Valeric acid, or pentanoic acid, is a straight-chain alkyl carboxylic acid with the chemical formula CH
3COOH. Like other low-molecular-weight carboxylic acids, it has an unpleasant odor. It is found in the perennial flowering plant valerian (Valeriana officinalis), from which it gets its name. Its primary use is in the synthesis of its esters. Salts and esters of valeric acid are known as valerates or pentanoates. Volatile esters of valeric acid tend to have pleasant odors and are used in perfumes and cosmetics. Ethyl valerate and pentyl valerate are used as food additives because of their fruity flavors.
3D model (JSmol)
CompTox Dashboard (EPA)
|Molar mass||102.133 g·mol−1|
|Melting point||−34.5 °C (−30.1 °F; 238.7 K)|
|Boiling point||186 to 187 °C (367 to 369 °F; 459 to 460 K)|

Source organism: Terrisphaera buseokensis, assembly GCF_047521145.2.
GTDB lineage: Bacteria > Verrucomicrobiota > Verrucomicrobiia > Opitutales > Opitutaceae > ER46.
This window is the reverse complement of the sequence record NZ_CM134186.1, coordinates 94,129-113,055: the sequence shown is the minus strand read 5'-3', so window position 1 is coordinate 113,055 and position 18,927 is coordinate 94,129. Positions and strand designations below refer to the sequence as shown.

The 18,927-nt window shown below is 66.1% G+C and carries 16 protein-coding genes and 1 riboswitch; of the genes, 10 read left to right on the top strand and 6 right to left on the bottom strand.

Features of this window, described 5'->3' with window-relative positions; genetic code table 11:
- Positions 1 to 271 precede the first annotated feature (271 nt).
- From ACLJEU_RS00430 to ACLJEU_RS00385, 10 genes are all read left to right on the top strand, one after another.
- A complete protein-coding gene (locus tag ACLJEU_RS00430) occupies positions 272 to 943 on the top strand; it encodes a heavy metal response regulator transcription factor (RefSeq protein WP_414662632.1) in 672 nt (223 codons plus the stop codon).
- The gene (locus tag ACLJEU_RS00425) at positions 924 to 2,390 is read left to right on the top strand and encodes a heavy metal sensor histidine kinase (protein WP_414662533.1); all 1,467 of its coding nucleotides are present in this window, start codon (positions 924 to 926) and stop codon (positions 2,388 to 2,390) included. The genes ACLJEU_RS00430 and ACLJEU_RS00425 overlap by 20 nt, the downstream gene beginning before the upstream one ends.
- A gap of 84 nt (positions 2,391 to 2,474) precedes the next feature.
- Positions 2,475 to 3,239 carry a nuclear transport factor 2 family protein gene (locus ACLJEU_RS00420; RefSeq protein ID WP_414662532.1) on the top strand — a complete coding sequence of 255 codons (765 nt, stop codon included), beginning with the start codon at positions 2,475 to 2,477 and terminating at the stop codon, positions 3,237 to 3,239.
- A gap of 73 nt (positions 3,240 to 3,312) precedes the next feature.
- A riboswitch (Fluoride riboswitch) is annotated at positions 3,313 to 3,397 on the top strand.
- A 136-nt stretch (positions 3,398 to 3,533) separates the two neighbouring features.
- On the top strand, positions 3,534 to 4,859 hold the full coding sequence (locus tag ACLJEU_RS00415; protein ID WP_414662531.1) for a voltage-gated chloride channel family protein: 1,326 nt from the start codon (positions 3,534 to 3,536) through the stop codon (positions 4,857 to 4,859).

|4.97 g/100 mL|
|R-phrases (outdated)||R34 R52/53|
|S-phrases (outdated)||S26 S36 S45 S61|
|NFPA 704 (fire diamond)|
|Flash point||86 °C (187 °F; 359 K)|
|Butyric acid, Hexanoic acid|
Except where otherwise noted, data are given for materials in their standard state (at 25 °C [77 °F], 100 kPa).
|what is ?)(|
Valeric acid can cause irritation if it comes into contact with the skin, eyes, or mucous membranes.
|Look up valeric acid in Wiktionary, the free dictionary.|
- Merck Index, 12th Edition, 10042.
- Riemenschneider, Wilhelm (2002). "Carboxylic Acids, Aliphatic". Ullmann's Encyclopedia of Industrial Chemistry. Weinheim: Wiley-VCH. doi:10.1002/14356007.a05_235.
- Yan, Long; Yao, Qian; Fu, Yao (2017). "Conversion of levulinic acid and alkyl levulinates into biofuels and high-value chemicals". Green Chemistry. 19 (23): 5527–5547. doi:10.1039/C7GC02503C.
- Ni, Ji-Qin; Robarge, Wayne P.; Xiao, Changhe; Heber, Albert J. (2012). "Volatile organic compounds at swine facilities: A critical review". Chemosphere. 89 (7): 769–788. doi:10.1016/j.chemosphere.2012.04.061. PMID 22682363.